Xinjiang travel notes

Tour company and other links

We arranged our tour with Abdul Wahab Tours and I can definitely recommend them. I found out about them from the Far West China site but they’re also listed in the latest Lonely Planet. We went for a featured discount package, which was excellent value for money. Other packages were more expensive but if you can afford it I think it’s a fair exchange for the experience.

Coordinating the trip from Hong Kong, everyone we were in contact with was responsive, professional, helpful. We met Abdul himself a few times while we were in Kashgar and he was really great – friendly, helpful, enthusiastic, although a bit harried as it was still high season and he had lots of tours coming through.

I’ve written a bit more about the experience of traveling with a tour guide here.  For me personally, I was grateful to be able to show up and just focus on the experience given the limited amount of time we had in the province. I think we could have managed to arrange a good amount of the stops from the tour ourselves, but it would have taken a good deal of time and effort. Traveling with AWT, we were able to get so much more out of that one week.

For a bit more background and color about Xinjiang:

Accommodation overview

Xinjiang was our first stop in mainland China. After the plush comforts and modernity of Hong Kong, we knew to brace ourselves, and coming in with the right expectations definitely helped on the accommodation front.

We stayed at hotels in Kashgar, Tashkurgan and Urumqi. All three were expensive based on what we’d gotten used to paying throughout Southeast Asia. What would have gotten us a modern, clean, relatively luxurious room in most places we’ve been so far paid for rooms that were hard-used and in desperate need of a good scrubbing.

Rusting bathroom fixtures, mildew darkened shower curtains, falling-apart furniture, carpets that looked like they’d absorbed about half a century’s worth of grime, unfinished paint jobs, smoky hallways, broken tiles, dark rooms… Xinjiang hotels are POOR value for money, but there doesn’t seem to be all that much to choose from so I was just got grateful that the linens were clean and got back to loving everything outside the hotel doors. 🙂

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Our tastefully (?) decorated room in Kashgar

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Bathroom in Tashkurgan

Where we stayed

Seman Binguan Hotel in Kashgar
Kitsch is the word! RMB 240/night (around USD 38)

Pamir Hotel in Tashkurgan
Dark and charmless but could have been worse. I think it was around RMB 260/night (around USD 40)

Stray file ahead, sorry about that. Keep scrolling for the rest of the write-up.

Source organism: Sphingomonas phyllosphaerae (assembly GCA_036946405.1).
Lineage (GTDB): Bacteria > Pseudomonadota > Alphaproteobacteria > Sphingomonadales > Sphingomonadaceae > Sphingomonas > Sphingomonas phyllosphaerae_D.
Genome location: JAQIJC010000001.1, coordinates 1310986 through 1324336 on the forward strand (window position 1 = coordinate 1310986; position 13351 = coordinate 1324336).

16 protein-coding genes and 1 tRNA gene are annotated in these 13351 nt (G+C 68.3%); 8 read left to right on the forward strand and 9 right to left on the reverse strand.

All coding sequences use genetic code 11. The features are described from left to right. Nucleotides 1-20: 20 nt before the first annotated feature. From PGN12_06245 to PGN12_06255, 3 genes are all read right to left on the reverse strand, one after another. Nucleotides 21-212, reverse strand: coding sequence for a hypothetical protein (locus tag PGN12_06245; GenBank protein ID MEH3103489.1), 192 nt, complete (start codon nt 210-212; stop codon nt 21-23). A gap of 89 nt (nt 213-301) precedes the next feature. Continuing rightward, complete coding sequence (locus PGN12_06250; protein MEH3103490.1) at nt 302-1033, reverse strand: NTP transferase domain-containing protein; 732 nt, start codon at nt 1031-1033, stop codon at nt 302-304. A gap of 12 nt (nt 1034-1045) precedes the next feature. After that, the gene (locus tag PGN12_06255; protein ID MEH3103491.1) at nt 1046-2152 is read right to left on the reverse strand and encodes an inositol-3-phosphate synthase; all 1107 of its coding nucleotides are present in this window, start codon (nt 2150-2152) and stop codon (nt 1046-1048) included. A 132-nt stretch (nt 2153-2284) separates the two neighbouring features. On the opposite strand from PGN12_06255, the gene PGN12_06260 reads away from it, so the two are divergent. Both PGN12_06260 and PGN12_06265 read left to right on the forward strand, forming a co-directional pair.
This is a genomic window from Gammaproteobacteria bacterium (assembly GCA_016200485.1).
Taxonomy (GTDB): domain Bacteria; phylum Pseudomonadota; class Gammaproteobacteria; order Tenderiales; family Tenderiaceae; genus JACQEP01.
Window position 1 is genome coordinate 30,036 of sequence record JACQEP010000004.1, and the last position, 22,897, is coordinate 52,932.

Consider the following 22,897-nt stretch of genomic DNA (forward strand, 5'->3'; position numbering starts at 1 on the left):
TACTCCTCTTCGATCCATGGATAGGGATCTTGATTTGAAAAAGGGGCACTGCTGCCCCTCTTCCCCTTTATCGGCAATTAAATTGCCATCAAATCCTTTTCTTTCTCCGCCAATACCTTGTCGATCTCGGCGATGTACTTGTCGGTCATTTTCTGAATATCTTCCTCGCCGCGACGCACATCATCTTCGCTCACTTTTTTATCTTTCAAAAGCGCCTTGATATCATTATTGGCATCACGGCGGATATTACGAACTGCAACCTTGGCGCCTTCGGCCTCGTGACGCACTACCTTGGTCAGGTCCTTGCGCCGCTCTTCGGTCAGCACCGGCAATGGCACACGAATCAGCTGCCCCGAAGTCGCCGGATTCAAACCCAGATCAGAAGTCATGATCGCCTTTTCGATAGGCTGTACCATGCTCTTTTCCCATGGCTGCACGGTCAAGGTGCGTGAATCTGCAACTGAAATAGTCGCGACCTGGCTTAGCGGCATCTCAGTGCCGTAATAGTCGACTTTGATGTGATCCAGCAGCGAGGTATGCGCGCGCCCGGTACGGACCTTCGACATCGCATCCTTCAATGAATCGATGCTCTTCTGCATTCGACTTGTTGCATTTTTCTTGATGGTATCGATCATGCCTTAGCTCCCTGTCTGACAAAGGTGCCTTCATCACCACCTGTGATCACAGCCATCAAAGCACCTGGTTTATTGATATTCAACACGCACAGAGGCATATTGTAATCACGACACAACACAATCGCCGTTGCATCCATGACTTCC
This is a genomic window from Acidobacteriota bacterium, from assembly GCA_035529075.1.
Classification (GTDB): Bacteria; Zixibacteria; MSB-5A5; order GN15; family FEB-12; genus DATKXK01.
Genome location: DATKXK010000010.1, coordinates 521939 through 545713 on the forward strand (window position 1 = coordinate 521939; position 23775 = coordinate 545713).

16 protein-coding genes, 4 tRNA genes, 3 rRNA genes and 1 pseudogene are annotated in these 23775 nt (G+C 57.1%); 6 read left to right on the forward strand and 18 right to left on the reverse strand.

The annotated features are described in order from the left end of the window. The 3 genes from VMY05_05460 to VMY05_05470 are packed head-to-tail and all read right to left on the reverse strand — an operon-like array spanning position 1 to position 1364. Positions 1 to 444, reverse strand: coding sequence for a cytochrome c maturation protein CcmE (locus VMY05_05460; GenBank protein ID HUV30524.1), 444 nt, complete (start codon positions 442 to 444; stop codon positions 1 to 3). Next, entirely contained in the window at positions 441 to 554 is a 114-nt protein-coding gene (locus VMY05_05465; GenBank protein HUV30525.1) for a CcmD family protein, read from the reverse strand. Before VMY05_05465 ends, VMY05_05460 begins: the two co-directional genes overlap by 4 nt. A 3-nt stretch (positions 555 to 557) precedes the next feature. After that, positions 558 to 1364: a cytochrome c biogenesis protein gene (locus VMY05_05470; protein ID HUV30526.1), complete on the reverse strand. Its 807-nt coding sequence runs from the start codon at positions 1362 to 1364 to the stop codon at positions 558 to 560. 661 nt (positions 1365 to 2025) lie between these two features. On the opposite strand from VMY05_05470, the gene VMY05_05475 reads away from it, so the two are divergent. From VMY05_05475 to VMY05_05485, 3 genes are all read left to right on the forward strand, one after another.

Yilisha Hotel in Urumqi
The best of the three but still very “worn”, in a decent location though. RMB 290/night. (around USD 45)


I’m afraid I don’t know the names of any of the local places we ate at. I have to say, unlike the cuisine of many of the places we’ve visited, Uyghur food didn’t thrill me. I loved the bread and the wonderful local pomegranates. If you’re heavy into lamb and mutton though, Xinjiang is the place for you.

Two western food places I can recommend:

Karakorum Café in Kashgar
The food isn’t amazing but it’s decent, there’s free wifi, the staff are friendly, the vibe is chill. Lonely Planet claims theirs is the cleanest bathroom in all of Xinjiang. I didn’t visit enough WCs to be able to substantiate or repudiate this assertion, but it was certainly the cleanest, nicest, best smelling bathroom I saw in the province by far, and boy did it make for a nice change! 😉

Texas Café in Urumqi
Also in Lonely Planet, if you don’t walk in expecting real TexMex food then you’ll be fine. They do a decent job with the ingredients they can get, it’s cute, friendly and cozy and again comes with wifi. And I was overjoyed to have rice and beans again for the first time in aaages!

5 thoughts on “Xinjiang travel notes

  1. Sometimes these things are good to document. I wish I had photos of the hotel I stayed at with Anais and her boyfriend on our 24-hour visit to Ukraine to renew my tourist visa. Those chairs would have been rejected from the dirtiest mechanic’s breakroom, the beds were many degrees off of horizontal, and the rug could have walked away by itself. The smell was overwhelming to say the least. As my friends pointed out, at least the climate is too cold for many insects. We all felt lucky not to have gotten bedbugs!

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